If you are a student who looks at the world around you and feels like you could help make it a better place, Claflin University might be the college for you. Their tagline, “The World Needs Visionaries,” perfectly captures this desire to cast a vision for a brighter and more sustainable future.
Claflin University was founded in 1869 by Lee Claflin, a prominent Methodist layman, and his son, William Claflin, who was the governor of Massachusetts at the time. Claflin was the first South Carolina university open to everyone regardless of race. Today, it embraces its rich heritage as a historically black university while celebrating its openness to everyone, regardless of race, gender, ethnicity, or religious practice. Claflin is a comprehensive institution of higher education affiliated with the United Methodist Church.
Claflin’s Commitment to Sustainability
At Claflin, sustainability is an institution-wide effort. Claflin’s work to become a green campus and reduce the school’s impact on the environment has earned them several accolades. It is listed among Princeton Review’s Guide to 361 Green Colleges. It is also on the Building Green Initiative Top 10 Green HBCUs. The college was recognized in 2013 by the Clark Atlanta University Building Green Initiative. And in 2014, Claflin won the $25,000 Grand Prize in PepsiCo Recycling’s Campus Recycling Challenge.
So, what has Claflin done to receive such recognition? Several years ago, the university launched new, campus-wide sustainability initiatives. These initiatives included installing recycling bins across campus, researching biofuels and bioremediation, promoting environmental awareness throughout the student body, eliminating trays in the dining hall, launching a new campus energy policy, installing solar panel systems in several campus buildings to reduce energy consumption, purchasing hybrid campus cars for long distance travel, installing biodigester equipment in the dining hall to compost food waste, and incorporating numerous sustainability initiatives into the construction of a new space on campus, the Claflin Commons. The University’s research with biofuels and bioremediation has resulted in added knowledge about removing Chromium-6, a cancer-causing chemical found in drinking water.
And there’s more! The campus also hosts an annual Earth Day celebration and tree planting that features local businesses and organizations that support sustainability. Through its Fiscal Affairs Green Projects, the business office has significantly reduced its use of paper forms with online direct deposit, online check stubs, and electronic timesheets. Water bottle refill stations exist across campus. Hydris, an onsite generation system, produces a sustainable cleaning solution that is used by housekeeping. And any clothing left by students in their residence halls after the spring semester is donated to Goodwill.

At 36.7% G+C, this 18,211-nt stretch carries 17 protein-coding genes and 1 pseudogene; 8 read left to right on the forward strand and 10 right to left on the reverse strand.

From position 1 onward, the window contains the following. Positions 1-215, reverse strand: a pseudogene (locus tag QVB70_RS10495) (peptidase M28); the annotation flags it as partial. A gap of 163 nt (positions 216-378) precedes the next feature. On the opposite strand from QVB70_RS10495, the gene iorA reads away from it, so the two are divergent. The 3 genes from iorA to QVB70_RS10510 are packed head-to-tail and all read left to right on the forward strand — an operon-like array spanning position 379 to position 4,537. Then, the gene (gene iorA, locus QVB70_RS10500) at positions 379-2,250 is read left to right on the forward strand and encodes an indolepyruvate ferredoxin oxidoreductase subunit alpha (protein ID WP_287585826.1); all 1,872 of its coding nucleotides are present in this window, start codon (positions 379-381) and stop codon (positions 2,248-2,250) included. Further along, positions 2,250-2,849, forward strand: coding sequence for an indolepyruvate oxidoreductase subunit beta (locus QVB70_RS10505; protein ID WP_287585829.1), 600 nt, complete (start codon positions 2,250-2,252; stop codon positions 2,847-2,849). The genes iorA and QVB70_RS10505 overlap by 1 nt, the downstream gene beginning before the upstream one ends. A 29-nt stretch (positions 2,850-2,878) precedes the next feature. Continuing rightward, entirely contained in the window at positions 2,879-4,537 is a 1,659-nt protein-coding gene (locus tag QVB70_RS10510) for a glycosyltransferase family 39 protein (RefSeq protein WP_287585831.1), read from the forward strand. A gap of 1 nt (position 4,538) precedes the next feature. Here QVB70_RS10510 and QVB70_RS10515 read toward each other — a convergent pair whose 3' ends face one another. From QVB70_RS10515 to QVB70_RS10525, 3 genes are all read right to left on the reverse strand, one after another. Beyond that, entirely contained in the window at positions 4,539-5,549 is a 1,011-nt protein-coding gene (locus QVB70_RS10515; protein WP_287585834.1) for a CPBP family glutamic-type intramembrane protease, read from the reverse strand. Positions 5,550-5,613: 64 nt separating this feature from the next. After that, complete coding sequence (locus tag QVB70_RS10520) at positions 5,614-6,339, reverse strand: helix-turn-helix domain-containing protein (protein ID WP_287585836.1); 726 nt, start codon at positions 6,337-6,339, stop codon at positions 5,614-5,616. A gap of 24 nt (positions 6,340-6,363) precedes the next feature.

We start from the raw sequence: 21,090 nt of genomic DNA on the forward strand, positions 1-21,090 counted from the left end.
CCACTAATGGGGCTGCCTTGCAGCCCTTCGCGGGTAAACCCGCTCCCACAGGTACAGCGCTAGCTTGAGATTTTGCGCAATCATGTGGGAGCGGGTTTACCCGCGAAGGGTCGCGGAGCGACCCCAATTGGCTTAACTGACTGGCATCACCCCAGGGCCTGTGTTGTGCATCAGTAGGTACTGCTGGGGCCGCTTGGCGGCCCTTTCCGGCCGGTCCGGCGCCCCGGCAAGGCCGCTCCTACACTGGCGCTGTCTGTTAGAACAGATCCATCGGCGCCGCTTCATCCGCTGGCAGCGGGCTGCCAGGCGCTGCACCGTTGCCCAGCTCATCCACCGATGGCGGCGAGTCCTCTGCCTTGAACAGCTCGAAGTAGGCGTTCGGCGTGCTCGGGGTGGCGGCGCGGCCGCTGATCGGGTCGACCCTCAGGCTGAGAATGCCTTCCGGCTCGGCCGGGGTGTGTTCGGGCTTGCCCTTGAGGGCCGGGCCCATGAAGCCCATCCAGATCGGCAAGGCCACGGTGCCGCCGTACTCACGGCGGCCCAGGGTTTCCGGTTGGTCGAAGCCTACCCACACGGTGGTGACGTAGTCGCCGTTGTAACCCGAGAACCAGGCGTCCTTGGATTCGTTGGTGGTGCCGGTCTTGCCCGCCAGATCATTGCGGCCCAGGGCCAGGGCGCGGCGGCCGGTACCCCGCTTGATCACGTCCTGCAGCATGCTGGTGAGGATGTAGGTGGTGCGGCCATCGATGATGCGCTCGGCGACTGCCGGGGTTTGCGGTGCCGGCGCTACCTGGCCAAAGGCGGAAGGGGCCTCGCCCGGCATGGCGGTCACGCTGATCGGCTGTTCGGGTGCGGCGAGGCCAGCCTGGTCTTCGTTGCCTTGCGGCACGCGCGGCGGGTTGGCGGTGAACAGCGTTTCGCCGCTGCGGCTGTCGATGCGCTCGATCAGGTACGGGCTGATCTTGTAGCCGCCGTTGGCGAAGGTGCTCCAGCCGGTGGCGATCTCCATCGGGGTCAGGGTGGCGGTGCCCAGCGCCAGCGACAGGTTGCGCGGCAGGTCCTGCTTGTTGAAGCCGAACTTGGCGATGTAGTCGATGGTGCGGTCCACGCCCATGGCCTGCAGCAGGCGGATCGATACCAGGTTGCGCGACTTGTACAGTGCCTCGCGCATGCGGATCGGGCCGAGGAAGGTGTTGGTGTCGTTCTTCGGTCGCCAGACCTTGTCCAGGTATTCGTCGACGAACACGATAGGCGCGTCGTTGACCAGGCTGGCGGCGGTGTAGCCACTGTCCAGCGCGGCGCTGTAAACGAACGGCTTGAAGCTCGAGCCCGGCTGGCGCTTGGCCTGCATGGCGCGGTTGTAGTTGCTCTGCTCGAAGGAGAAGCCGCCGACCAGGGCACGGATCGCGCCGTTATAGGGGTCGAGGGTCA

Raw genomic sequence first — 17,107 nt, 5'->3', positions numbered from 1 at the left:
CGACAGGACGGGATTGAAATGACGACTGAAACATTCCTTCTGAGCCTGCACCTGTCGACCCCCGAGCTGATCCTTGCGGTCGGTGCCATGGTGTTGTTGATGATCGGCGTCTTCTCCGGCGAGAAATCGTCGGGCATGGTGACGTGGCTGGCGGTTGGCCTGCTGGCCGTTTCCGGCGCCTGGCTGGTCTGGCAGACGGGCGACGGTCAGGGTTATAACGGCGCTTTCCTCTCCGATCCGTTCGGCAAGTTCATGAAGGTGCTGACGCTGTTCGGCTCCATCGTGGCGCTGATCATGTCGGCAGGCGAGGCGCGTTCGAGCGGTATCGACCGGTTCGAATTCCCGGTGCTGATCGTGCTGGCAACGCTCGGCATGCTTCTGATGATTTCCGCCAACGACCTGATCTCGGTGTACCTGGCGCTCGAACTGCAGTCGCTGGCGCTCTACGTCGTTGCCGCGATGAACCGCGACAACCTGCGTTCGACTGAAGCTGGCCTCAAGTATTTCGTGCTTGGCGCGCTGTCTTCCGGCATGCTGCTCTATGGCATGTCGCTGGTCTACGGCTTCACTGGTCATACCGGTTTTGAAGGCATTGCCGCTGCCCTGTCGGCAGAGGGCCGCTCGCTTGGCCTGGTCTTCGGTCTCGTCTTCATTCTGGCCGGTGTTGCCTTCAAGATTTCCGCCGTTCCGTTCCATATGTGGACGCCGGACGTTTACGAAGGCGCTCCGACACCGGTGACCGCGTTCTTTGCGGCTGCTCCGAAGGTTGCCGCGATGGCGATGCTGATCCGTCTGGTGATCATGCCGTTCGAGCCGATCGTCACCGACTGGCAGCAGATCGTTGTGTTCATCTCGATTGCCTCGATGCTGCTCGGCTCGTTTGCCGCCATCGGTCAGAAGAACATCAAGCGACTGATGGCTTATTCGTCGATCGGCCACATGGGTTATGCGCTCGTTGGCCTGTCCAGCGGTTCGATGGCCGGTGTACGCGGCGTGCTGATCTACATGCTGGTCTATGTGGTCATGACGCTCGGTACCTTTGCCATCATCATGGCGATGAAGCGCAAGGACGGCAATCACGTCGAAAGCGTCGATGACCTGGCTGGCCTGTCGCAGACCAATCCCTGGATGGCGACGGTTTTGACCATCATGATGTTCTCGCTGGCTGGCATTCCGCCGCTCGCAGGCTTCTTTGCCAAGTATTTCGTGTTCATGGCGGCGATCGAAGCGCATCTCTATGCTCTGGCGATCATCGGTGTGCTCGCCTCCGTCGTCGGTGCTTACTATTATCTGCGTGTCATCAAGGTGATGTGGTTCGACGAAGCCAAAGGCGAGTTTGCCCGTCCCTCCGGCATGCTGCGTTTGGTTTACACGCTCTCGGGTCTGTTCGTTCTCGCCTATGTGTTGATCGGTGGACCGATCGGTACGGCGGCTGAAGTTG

Moving forward from this sustainability program implementation period, the campus established the Sustainability Taskforce Committee to assess the sustainability efforts of the university, to monitor its ongoing progress, and to plan for additional methods of reducing the school’s impact on the environment.
Sustainability Student Learning Opportunities
Students who are ready to dedicate their careers to understanding and improving our relationship with the Creation that God gave us can enroll in the environmental science major. But anyone in any field of study who is passionate about sustainability and social justice is invited to join the Sustainable Development and Social Justice Program (SDSJ).
The SDSJ program is an interdisciplinary opportunity that combines sustainable development, social justice, and leadership. Students from a variety of liberal arts majors participate in this program to bring together thinkers from across the academic spectrum for a variety of perspectives on complex issues.
The program invites students to attend regular meetings to discuss competing theories of economic development “as well as the various political, social, and economic issues our partner communities may face given their history, geography, culture, and economy.” Students partner “with communities in the developing world to research and implement sustainable initiatives for human, social, and economic development and justice.”
This is a big idea, big impact, big vision kind of program, acknowledging that there are many facets of society that must come together for community transformation. As part of the program, students interact with communities in the developing world. International program opportunities are available at The University for Peace, Costa Rica; Universidade Metodista de São Paulo, Brazil; The Kokrobitey Institute, Ghana; and Tunghai University, Taiwan ROC.
Clubs and Organizations
Outside of academics, students have opportunities to connect with the causes that matter most to them. Claflin is home to the Ernest E. Just Biology Club, an honors club for Biology majors. It also hosts a chapter of Enactus, or Entrepreneurial Action US, which is “the world’s largest experiential learning platform dedicated to creating a better world while developing the next generation of entrepreneurial leaders and social innovators. The Enactus network of global business, academic and student leaders are unified by our vision—to create a better, more sustainable world.”
Friends of the Earth is the face of the student-led sustainability efforts on Claflin’s campus. They host events, partner with faculty and staff to keep pushing forward sustainability initiatives that make a difference on campus, and participate in community programs to advocate for and advance the cause of creation care.
Those students who aim to become a visionary for their future can find fertile ground for growth at Claflin University.